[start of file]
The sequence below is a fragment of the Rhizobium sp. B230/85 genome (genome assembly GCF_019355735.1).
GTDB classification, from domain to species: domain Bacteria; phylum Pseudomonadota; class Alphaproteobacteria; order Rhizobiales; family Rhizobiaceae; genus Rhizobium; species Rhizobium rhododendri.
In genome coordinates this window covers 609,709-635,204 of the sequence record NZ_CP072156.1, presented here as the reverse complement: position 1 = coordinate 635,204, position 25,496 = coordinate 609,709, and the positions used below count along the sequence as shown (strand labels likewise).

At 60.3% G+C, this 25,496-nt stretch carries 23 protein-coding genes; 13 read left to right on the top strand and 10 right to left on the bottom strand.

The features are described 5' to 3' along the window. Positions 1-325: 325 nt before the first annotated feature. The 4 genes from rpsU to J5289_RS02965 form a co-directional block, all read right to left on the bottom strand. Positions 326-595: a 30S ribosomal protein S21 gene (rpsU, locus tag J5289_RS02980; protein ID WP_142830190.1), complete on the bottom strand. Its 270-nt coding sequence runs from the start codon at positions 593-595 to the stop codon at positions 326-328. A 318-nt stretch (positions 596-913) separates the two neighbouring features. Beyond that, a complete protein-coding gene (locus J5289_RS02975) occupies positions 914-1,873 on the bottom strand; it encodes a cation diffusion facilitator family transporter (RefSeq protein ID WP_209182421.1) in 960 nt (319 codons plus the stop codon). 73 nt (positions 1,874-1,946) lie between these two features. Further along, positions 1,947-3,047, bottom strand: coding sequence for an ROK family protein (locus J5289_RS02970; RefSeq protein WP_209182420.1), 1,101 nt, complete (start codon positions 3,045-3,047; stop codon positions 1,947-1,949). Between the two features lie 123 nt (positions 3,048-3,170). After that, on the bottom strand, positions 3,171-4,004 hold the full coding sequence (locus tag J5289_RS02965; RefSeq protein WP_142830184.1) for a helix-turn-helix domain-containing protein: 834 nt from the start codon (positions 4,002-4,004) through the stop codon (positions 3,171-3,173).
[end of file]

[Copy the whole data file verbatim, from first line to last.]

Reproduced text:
The sequence below is a fragment of the Rhizobium sp. B230/85 genome (genome assembly GCF_019355735.1).
GTDB classification, from domain to species: domain Bacteria; phylum Pseudomonadota; class Alphaproteobacteria; order Rhizobiales; family Rhizobiaceae; genus Rhizobium; species Rhizobium rhododendri.
In genome coordinates this window covers 609,709-635,204 of the sequence record NZ_CP072156.1, presented here as the reverse complement: position 1 = coordinate 635,204, position 25,496 = coordinate 609,709, and the positions used below count along the sequence as shown (strand labels likewise).

At 60.3% G+C, this 25,496-nt stretch carries 23 protein-coding genes; 13 read left to right on the top strand and 10 right to left on the bottom strand.

The features are described 5' to 3' along the window. Positions 1-325: 325 nt before the first annotated feature. The 4 genes from rpsU to J5289_RS02965 form a co-directional block, all read right to left on the bottom strand. Positions 326-595: a 30S ribosomal protein S21 gene (rpsU, locus tag J5289_RS02980; protein ID WP_142830190.1), complete on the bottom strand. Its 270-nt coding sequence runs from the start codon at positions 593-595 to the stop codon at positions 326-328. A 318-nt stretch (positions 596-913) separates the two neighbouring features. Beyond that, a complete protein-coding gene (locus J5289_RS02975) occupies positions 914-1,873 on the bottom strand; it encodes a cation diffusion facilitator family transporter (RefSeq protein ID WP_209182421.1) in 960 nt (319 codons plus the stop codon). 73 nt (positions 1,874-1,946) lie between these two features. Further along, positions 1,947-3,047, bottom strand: coding sequence for an ROK family protein (locus J5289_RS02970; RefSeq protein WP_209182420.1), 1,101 nt, complete (start codon positions 3,045-3,047; stop codon positions 1,947-1,949). Between the two features lie 123 nt (positions 3,048-3,170). After that, on the bottom strand, positions 3,171-4,004 hold the full coding sequence (locus tag J5289_RS02965; RefSeq protein WP_142830184.1) for a helix-turn-helix domain-containing protein: 834 nt from the start codon (positions 4,002-4,004) through the stop codon (positions 3,171-3,173).